, Volume 72, Issue 2, pp 213–224 | Cite as

Transient and continuant authors in a research field: The case of terrorism

  • Avishag GordonEmail author


The issue of research continuance in a scientific discipline was analyzed and applied to the field of terrorism. The growing amount of literature in this field is produced mostly by one-timers who “visit” the field, contribute one or two articles, and then move to another subject area. This research pattern does not contribute to the regularity and constancy of publication by which a scientific discipline is formed and theories and paradigms of the field are created.

This study observed the research continuance and transience of scientific publications in terrorism by using obtainable “most prolific terrorism authors” lists at different points in time. These lists designed by several terrorism researchers, presented a few researchers who contributed to the field continuously and many others whose main research interest lay in another discipline. The four lists observed included authors who were continuants, transients, new-comers, and terminators (who left the field).

The lack of continuous, full-time research in a research field is typical of many disciplines, but the influence of this research pattern on a field’s growth and stability is different for older, established disciplines than for new and formative fields of study. With in the former, intellectual mobility could contribute to the rise of new topics and probably enrich the particular scientific field; with the latter, by contrast, it could hamper the formation and growth of the field.


Science Citation Index Continuance Index Terrorism Journal Research Pattern Science Citation Index Database 
These keywords were added by machine and not by the authors. This process is experimental and the keywords may be updated as the learning algorithm improves.


Unable to display preview. Download preview PDF.

Unable to display preview. Download preview PDF.


  1. Braun, T., Glänzel, W., Schubert, A. (2001), Publication and cooperation patterns of the authors of the neuroscience journals, Scientometrics, 51(3) 499–510.CrossRefGoogle Scholar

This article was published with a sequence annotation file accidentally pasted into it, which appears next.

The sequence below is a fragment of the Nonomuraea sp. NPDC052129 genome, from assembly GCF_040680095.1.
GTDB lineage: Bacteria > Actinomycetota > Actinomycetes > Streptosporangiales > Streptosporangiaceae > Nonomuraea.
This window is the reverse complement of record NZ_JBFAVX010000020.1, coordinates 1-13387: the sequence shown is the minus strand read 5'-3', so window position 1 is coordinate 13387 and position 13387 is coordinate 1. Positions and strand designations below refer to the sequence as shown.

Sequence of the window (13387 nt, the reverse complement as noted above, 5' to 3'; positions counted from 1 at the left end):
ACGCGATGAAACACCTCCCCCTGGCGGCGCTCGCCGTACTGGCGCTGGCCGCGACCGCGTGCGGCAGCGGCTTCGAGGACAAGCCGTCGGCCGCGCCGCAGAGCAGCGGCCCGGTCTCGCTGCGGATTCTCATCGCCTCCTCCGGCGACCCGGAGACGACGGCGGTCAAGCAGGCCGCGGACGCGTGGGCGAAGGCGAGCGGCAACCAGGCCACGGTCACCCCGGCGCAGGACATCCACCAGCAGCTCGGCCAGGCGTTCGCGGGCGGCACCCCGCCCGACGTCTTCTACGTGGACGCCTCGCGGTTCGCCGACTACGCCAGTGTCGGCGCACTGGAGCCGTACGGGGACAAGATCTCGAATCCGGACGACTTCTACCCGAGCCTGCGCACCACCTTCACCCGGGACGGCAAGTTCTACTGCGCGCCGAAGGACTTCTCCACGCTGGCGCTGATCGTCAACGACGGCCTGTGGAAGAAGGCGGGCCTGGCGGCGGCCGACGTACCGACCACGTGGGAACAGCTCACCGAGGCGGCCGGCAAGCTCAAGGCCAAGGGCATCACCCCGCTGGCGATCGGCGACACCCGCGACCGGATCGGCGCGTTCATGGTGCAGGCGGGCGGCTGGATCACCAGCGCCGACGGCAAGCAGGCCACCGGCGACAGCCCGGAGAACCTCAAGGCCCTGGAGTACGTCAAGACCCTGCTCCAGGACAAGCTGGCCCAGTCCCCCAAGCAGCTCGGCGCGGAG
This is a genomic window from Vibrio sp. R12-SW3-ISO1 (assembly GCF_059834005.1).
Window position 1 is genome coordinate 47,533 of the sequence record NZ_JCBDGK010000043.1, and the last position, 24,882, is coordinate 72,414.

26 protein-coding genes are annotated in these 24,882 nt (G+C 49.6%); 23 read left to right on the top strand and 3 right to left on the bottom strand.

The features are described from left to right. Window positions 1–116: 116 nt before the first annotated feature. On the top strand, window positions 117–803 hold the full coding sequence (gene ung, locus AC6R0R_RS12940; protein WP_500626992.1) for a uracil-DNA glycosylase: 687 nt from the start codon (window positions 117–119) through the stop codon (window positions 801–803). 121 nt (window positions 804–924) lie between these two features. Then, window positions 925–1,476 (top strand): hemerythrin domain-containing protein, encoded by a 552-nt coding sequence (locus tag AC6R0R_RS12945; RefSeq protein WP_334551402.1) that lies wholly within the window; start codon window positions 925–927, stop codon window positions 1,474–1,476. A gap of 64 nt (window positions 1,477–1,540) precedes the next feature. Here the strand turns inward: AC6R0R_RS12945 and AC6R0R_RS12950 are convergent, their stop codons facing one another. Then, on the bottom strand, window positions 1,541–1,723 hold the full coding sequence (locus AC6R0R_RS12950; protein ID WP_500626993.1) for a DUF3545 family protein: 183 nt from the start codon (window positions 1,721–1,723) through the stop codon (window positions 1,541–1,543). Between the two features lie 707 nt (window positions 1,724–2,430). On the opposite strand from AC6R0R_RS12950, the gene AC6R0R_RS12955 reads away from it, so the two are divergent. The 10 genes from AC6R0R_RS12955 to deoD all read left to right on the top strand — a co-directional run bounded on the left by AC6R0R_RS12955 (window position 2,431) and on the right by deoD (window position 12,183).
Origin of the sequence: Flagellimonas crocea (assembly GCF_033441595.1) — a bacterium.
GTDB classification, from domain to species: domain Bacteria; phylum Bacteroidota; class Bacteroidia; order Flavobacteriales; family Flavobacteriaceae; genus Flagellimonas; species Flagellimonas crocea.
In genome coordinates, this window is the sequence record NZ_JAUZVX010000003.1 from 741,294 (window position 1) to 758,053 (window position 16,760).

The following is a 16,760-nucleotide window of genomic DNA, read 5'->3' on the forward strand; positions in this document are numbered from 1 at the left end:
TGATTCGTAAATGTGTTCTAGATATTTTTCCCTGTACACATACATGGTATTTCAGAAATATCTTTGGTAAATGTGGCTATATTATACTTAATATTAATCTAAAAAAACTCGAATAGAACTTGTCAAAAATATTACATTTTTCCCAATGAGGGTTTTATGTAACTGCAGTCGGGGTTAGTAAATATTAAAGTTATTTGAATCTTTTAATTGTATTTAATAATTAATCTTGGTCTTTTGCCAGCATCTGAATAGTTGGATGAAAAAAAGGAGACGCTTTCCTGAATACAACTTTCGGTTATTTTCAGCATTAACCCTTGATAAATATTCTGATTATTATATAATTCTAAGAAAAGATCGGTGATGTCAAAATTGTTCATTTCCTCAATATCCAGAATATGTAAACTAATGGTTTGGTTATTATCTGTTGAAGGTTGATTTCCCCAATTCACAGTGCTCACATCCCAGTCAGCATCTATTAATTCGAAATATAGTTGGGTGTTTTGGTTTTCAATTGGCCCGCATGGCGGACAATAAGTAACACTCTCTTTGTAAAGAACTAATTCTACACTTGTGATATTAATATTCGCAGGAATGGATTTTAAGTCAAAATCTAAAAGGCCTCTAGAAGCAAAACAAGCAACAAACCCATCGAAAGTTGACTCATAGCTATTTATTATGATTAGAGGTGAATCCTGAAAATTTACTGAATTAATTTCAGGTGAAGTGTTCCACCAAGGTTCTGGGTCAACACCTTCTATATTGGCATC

2. Diodato, V. (1994), Dictionary of Bibliometrics, New York: The Haworth Press Inc.Google Scholar
  3. Garfield, E. (1980), The epistemology of knowledge and the spread of scientific information, Essays of an Information Scientist, 4: 586–591.Google Scholar
  4. Garvey, W. D. (1979), Communication: The Essence of Science, New York, Oxford: Pergamon Press.Google Scholar
  5. Gordon, A. (2004), The Status of Terrorism in the Academy: Comparative Aspects and the Role of Periodicals, Unpublished PhD Dissertation, University of Haifa.Google Scholar
  6. Hawkins, D. T. (1978), The literature on noble gas compounds, Journal of Chemical Information and Computation Science, 18: 190–199.CrossRefGoogle Scholar
  7. Meadows, A. J. (1998), Communicating Research, San Diego, London: Academic Press.Google Scholar
  8. Mullins, N. (1973), The development of specialties in the Social Sciences, Science Studies 3: 245–273.Google Scholar
  9. Price, D. S. D., Gursey, S. (1976), Studies in scientometrics, Part I: Transience and continuance in scientific authorship, International Forum for Information and Documentation, 1(2): 17–24.Google Scholar
  10. Reid, E., Hsinchun, C. (2005), Mapping the contemporary terrorism research domain, researchers, publications and institutions, analysis, Lecture Notes in Computer Science, 3495: 322–334.CrossRefGoogle Scholar
  11. Schmid, A., Jongman, A. J. (1988), Political Terrorism, A New Guide For Actors, Authors, Concepts, Databases, Theories and Literature, SWIDOC, Amsterdam.Google Scholar
  12. Science Citation Index (SCI (2006), Philadelphia: ISI.Google Scholar
  13. Silke, A. (2004), The devil you know: Continuing problems with research on terrorism, In: A. Silke (Ed.), Research on Terrorism, Trends, Achievements and Failures, London: Frank Cass, pp. 57–71.Google Scholar
  14. Silke, A. (2004), The road less travelled: Recent trends in terrorism research, In: A. Silke (Ed.), Research on Terrorism, Trends, Achievements and Failures, London: Frank Cass, pp. 186–213.Google Scholar
  15. Wagner, C. S., Leydesdorff, L. (2005), Network structure, self-organization and the growth of international collaboration in science, Research Policy, 34(10): 1608–1618.CrossRefGoogle Scholar

Copyright information

© Springer Science+Business Media B.V. 2007

Authors and Affiliations

  1. 1.Department of Information and Library StudiesUniversity of HaifaHaifaIsrael
  2. 2.Computer Science Library, TechnionIsrael Institute of TechnologyHaifaIsrael

Personalised recommendations